Finding clear and reliable numbers on China's water safety can be challenging. For example, although a 2014 report by the World Health Organization and Unicef indicates China has made notable strides in the number of people with access to improved drinking sources, this is largely based on the assumption that having piped water on premises is better. The report doesn't address whether the tap water in China is actually safe. Even by China's own standards, though, much of its water is bad. Incidents of severe water contamination are obviously not positive signs and some experts are highly suspicious of tap water. Other experts argue that China's approach to improving water access and water quality largely through a "infrastructure-focused approach" is misguided and should instead "focus on cleaning water sources and recycling water".

When I wonder about the reliability of the bottled water I drink and the amount of tap water I have ingested indirectly through prepared foods, I am not sure how much I have accomplished. One of the things I enjoy during my trips to the U.S. is drinking and using water straight from the tap without worry. This is one respect where I would say most Americans don't appreciate how good they have it.

For more about something that is so important yet easy for some to take for granted, see Tariq Khokhar's "5 reasons why water is key to sustainable development" and David Sim's "World Water Day 2015: Photos to make you think twice about wasting this precious resource". The latter includes a number of striking images from China and elsewhere providing more reason to appreciate regular access to safe water, especially if it as close as the kitchen sink.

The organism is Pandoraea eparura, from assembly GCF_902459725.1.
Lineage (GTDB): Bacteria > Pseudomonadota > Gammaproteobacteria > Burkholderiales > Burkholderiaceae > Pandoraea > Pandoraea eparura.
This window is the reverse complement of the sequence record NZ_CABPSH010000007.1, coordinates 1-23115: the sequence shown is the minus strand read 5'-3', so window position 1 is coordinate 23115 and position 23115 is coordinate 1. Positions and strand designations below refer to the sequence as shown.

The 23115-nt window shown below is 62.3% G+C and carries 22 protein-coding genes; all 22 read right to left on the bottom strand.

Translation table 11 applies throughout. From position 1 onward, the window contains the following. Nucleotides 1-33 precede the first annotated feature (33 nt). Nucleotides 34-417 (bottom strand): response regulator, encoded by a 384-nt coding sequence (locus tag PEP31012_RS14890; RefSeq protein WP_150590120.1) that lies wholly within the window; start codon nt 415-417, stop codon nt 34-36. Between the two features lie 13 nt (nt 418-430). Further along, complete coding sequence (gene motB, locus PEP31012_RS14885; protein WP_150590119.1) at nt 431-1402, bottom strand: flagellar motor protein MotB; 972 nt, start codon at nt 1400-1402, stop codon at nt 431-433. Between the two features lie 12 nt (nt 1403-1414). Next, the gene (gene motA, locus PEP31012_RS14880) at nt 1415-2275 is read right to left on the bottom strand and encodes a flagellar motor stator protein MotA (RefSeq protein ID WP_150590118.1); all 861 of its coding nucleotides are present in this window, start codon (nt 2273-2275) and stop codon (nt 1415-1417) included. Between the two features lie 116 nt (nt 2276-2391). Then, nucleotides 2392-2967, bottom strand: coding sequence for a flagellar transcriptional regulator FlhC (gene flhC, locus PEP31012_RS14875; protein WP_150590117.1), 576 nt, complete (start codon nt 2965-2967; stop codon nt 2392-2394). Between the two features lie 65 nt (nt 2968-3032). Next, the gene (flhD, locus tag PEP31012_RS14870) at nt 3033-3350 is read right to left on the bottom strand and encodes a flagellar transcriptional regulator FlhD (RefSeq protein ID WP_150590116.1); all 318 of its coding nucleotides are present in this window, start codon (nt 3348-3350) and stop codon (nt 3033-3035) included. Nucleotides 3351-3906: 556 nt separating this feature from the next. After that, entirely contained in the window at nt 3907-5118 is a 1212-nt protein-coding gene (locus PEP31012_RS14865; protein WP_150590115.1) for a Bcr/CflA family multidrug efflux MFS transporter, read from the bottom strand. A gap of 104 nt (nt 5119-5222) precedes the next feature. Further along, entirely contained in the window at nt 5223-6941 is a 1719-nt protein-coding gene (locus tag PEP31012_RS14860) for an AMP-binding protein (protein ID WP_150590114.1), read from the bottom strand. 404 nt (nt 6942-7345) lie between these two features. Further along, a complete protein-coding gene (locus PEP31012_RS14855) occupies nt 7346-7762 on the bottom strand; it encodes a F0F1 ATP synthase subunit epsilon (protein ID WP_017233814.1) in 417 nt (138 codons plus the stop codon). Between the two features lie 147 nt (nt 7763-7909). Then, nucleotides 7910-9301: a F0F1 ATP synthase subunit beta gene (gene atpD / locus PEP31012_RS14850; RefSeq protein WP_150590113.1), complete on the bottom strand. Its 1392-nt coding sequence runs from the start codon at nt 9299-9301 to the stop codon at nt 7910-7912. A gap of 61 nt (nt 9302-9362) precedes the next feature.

Tuesday, March 10, 2015

Fang Tang's Caricature World at the Zhongshan Cartoon Museum

The Zhongshan Cartoon Museum (中山漫画馆)
The Zhongshan Cartoon Museum (中山漫画馆)

The Zhongshan Cartoon Museum (website in Chinese) opened just over two years ago at scenic Yixian Lake Park in Zhongshan, Guangdong. The Chinese characters "漫画" (mànhuà) in the museum's name are translated into English as "cartoon". But in a different context on a sign introducing a collection of pieces by Fang Tang (方唐), the characters are translated as "caricature", which captures the spirit of his work displayed there.

Fang Tang, formerly known as Chen Shubin, was born in Zhongshan in 1938 and has achieved national recognition (source in Chinese). According to the Zhongshan Daily Overseas Edition, Fang donated a number of his pieces to the museum because he felt it was a better option than them becoming "rubbish" after he dies. As a whole, I considered Fang's works to be the most striking examples in the museum, in large part due to the topics they covered.